Detective Hansen hunts down a missing word.
|Why no Wimple?
Hansen stood in the pouring rain, studying the etched inscription on the eroded gravestone before him. The words made no sense to the private detective and left him at a loss to follow his case further.
There had to be a meaning to the words. Why else would they be inscribed on a headstone? He continued to stare at them, oblivious to the water that streamed off his hat and from his sleeves.
He ran through the alphabet and realised that one rhyme had been omitted. Wimple, the linen head wrapping of married women in the Middle Ages. Why leave it out of this short list of rhyming words? And why include those that made the grade? Rimple was just another word for wrinkle. Dimple was a depression in the skin, pimple a type of pustule, almost the opposite of a dimple. And simple was too easy to define. Apart from the rhyme, what had they in common?
Hansen turned to the vicar standing next to him, umbrella held above his head. “Why just this?” he asked. For answer, the vicar bent down and pointed at the fine, jagged lines in the stone that indicated that flakes had been sheared off the original inscription It seemed that these words were all that remained of a much longer sentence. The coincidence that all the surviving words rhymed was not lost on him but, for the moment, he ignored it. Now he had something to take him further.
A week later his researches had taken him to the reading room of the British Library. On the table before him rested a thick, dusty tome in gothic script, open at a page of medieval nursery rhymes. For the fifth time, Hansen read the ditty at the top of the page.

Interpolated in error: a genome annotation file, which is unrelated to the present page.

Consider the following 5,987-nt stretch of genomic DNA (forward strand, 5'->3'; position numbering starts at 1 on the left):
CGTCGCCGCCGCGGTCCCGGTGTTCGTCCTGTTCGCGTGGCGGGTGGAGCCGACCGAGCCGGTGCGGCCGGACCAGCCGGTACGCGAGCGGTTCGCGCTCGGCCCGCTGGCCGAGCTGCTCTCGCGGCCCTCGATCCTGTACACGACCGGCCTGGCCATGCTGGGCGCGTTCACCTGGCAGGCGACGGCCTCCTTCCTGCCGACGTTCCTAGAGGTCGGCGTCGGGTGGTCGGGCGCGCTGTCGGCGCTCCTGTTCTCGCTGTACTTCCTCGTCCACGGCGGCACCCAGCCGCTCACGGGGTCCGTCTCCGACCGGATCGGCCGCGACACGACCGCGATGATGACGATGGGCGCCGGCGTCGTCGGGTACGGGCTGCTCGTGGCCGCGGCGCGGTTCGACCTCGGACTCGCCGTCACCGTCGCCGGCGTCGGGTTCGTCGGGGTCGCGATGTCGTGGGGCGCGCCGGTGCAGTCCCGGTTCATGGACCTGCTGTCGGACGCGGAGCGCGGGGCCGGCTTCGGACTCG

O, my lady, your fairest wimple
Be covered in a stain and rimple
I’ll not smile to show my dimple
I leave that for yon Simon Simple
The lad with the enormous pimple!
So, the gravestone preserved the rhyming words of a long forgotten childrens’ chant. But why would anyone want such a thing on their gravestone? It was ridiculous. Hansen mused again on the rhyming words listed so coincidentally one over the other.
Without thinking he spoke the words out loud. “Wimple, rimple, dimple, simple, pimple.”
As if from far away, he heard a noise like stone grating against stone and then there was a flash and a vision appeared before him. Hansen staggered back as a towering, green-skinned and obviously furious demon thrust its ugly face at him.
“Yes?” said the demon.
Hansen had no idea what to say. “I - I - I don’t know what you mean,” he spluttered.
The demon glowered. “What do you want? Call me from my slumber and then tell me it’s for no reason? Why, I ought to… In fact, I think I will.”
It reached out and took Hansen’s head in its crushing grip and popped it like a pimple.
Word Count: 498
For SCREAMS!!!, October 04 2020
Prompt: a terrifying flash-flash tale of up to 500 words including the following: RIMPLE, DIMPLE, SIMPLE, PIMPLE.